A New Hampshire lawmaker has proposed legislation that would give the executor of an estate control over Facebook, Twitter, Gmail, and any other internet profiles.
State Rep. Peter Sullivan, who proposed the legislation, said that he wanted to prevent bullying with the new legislation. Sullivan said that he was inspired to create the new legislation after he read about a Canadian girl who committed suicide after being bullied on her Facebook page. After the girl passed away, people continued to post mean messages on her Facebook profile, and the family wasn’t able to access the page to delete the messages.
“This would give the families a sense of closure, a sense of peace. It would help prevent this form of bullying that continues even after someone dies and nobody is really harmed by it. The family wasn’t able to do anything; they didn’t have access to her account … They couldn’t go in and delete those comments, and they couldn’t take the page down completely,” Sullivan said.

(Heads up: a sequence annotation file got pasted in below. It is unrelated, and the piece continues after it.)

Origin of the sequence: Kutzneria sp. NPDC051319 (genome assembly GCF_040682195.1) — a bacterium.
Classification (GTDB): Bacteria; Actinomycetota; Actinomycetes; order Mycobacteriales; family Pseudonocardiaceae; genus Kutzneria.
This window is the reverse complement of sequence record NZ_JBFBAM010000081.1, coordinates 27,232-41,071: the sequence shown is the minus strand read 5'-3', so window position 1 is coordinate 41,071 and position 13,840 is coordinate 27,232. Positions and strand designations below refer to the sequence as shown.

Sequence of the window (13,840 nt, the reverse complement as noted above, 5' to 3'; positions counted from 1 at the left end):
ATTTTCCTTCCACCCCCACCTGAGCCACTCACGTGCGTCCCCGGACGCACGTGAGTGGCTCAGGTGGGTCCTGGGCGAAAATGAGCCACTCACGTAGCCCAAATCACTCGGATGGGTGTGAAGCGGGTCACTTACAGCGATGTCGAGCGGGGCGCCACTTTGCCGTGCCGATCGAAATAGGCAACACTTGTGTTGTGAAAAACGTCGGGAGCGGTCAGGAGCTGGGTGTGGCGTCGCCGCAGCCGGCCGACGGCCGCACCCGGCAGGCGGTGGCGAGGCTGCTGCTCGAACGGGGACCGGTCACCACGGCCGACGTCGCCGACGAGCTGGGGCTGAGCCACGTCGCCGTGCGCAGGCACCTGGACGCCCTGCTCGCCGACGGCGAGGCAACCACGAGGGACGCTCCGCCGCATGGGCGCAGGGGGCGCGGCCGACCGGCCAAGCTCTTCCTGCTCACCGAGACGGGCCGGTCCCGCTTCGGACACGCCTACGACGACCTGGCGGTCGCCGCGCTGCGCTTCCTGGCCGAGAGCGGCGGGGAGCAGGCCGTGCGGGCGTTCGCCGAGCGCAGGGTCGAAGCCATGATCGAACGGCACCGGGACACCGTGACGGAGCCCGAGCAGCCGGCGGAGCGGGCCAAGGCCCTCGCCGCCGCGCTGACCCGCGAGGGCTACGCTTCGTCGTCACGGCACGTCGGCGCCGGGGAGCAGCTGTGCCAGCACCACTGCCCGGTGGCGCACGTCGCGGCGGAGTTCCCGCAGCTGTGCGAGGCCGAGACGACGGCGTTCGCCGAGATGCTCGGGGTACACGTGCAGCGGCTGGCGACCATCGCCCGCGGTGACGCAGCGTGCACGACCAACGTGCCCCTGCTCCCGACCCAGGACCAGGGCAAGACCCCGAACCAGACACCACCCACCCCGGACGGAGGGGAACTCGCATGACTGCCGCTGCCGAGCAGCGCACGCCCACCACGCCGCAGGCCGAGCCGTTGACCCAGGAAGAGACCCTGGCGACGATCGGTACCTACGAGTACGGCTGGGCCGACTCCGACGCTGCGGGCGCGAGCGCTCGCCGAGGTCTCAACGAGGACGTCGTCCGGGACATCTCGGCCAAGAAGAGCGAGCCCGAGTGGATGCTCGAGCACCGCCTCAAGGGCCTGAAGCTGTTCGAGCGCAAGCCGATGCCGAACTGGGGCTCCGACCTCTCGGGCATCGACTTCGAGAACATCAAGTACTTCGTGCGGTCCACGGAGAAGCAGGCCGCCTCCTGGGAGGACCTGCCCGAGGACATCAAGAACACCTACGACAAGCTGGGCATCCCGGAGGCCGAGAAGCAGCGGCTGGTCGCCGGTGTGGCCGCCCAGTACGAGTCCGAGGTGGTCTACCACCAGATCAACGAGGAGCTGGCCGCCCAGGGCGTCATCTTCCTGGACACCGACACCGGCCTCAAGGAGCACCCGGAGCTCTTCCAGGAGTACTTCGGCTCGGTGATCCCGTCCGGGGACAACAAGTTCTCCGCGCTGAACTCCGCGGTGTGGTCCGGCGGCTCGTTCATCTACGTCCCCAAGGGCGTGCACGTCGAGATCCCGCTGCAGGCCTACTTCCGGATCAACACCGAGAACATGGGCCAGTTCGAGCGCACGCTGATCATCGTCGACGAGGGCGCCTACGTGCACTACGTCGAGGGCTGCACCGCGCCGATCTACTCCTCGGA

According to ABC, this isn’t the first time that legislation has been proposed to deal with Facebook after death. Rhode Island, Idaho, Oklahoma, Indiana, and Connecticut have all passed legislation to deal with a person’s digital life after death.
Today marks the ninth Anniversary of the launch of Facebook, which currently has over 1 billion active users. That number, which has grown from just a million users in 2004, suggests there must be an enormous number of Facebook pages that must currently be occupied by deceased people.
Facebook has not completely ignored the growing number of deceased users. The site has created a function allowing Facebook pages to become memorials after they have died.
“Please use this form to request the memorialization of a deceased person’s account,” the site reads. “We extend our condolences and appreciate your patience and understanding throughout this process.”
Memorialization of a Facebook page, however, can only be done via online request. And the terms of service for Facebook’s say that it will not issue login and password information to family members of the deceased. The requestor must contact Facebook and request that the profile is taken down or memorialized.